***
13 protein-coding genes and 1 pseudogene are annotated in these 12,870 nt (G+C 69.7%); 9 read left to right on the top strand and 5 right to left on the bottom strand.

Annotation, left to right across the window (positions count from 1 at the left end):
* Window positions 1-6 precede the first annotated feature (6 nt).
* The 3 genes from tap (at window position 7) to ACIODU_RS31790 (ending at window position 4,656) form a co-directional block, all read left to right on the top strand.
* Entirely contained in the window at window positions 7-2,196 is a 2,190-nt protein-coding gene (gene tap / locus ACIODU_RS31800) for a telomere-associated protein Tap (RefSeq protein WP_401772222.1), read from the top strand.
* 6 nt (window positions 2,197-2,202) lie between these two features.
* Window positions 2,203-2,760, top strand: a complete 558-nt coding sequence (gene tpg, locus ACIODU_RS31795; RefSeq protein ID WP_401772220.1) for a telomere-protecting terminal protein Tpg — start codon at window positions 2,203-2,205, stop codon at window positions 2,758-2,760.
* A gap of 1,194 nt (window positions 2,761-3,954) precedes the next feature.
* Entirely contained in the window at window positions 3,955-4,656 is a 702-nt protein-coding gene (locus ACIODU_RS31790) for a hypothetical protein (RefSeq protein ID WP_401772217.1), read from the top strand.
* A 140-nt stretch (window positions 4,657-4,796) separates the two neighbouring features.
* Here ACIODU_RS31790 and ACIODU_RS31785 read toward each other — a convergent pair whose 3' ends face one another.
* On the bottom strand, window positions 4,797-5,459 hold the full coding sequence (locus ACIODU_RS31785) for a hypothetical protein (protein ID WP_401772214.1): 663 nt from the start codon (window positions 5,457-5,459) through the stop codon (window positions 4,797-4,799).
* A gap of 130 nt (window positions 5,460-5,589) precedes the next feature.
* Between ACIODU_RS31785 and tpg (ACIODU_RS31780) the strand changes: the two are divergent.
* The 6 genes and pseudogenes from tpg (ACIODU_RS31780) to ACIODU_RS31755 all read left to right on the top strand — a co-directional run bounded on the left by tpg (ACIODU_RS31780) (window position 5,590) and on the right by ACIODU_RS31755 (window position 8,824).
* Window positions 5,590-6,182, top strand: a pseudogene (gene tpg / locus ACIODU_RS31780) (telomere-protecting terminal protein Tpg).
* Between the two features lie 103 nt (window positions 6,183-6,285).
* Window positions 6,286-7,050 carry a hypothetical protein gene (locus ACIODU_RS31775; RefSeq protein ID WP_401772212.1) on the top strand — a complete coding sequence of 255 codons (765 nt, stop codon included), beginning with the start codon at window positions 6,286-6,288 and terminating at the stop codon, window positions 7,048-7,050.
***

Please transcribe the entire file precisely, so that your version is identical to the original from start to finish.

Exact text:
13 protein-coding genes and 1 pseudogene are annotated in these 12,870 nt (G+C 69.7%); 9 read left to right on the top strand and 5 right to left on the bottom strand.

Annotation, left to right across the window (positions count from 1 at the left end):
* Window positions 1-6 precede the first annotated feature (6 nt).
* The 3 genes from tap (at window position 7) to ACIODU_RS31790 (ending at window position 4,656) form a co-directional block, all read left to right on the top strand.
* Entirely contained in the window at window positions 7-2,196 is a 2,190-nt protein-coding gene (gene tap / locus ACIODU_RS31800) for a telomere-associated protein Tap (RefSeq protein WP_401772222.1), read from the top strand.
* 6 nt (window positions 2,197-2,202) lie between these two features.
* Window positions 2,203-2,760, top strand: a complete 558-nt coding sequence (gene tpg, locus ACIODU_RS31795; RefSeq protein ID WP_401772220.1) for a telomere-protecting terminal protein Tpg — start codon at window positions 2,203-2,205, stop codon at window positions 2,758-2,760.
* A gap of 1,194 nt (window positions 2,761-3,954) precedes the next feature.
* Entirely contained in the window at window positions 3,955-4,656 is a 702-nt protein-coding gene (locus ACIODU_RS31790) for a hypothetical protein (RefSeq protein ID WP_401772217.1), read from the top strand.
* A 140-nt stretch (window positions 4,657-4,796) separates the two neighbouring features.
* Here ACIODU_RS31790 and ACIODU_RS31785 read toward each other — a convergent pair whose 3' ends face one another.
* On the bottom strand, window positions 4,797-5,459 hold the full coding sequence (locus ACIODU_RS31785) for a hypothetical protein (protein ID WP_401772214.1): 663 nt from the start codon (window positions 5,457-5,459) through the stop codon (window positions 4,797-4,799).
* A gap of 130 nt (window positions 5,460-5,589) precedes the next feature.
* Between ACIODU_RS31785 and tpg (ACIODU_RS31780) the strand changes: the two are divergent.
* The 6 genes and pseudogenes from tpg (ACIODU_RS31780) to ACIODU_RS31755 all read left to right on the top strand — a co-directional run bounded on the left by tpg (ACIODU_RS31780) (window position 5,590) and on the right by ACIODU_RS31755 (window position 8,824).
* Window positions 5,590-6,182, top strand: a pseudogene (gene tpg / locus ACIODU_RS31780) (telomere-protecting terminal protein Tpg).
* Between the two features lie 103 nt (window positions 6,183-6,285).
* Window positions 6,286-7,050 carry a hypothetical protein gene (locus ACIODU_RS31775; RefSeq protein ID WP_401772212.1) on the top strand — a complete coding sequence of 255 codons (765 nt, stop codon included), beginning with the start codon at window positions 6,286-6,288 and terminating at the stop codon, window positions 7,048-7,050.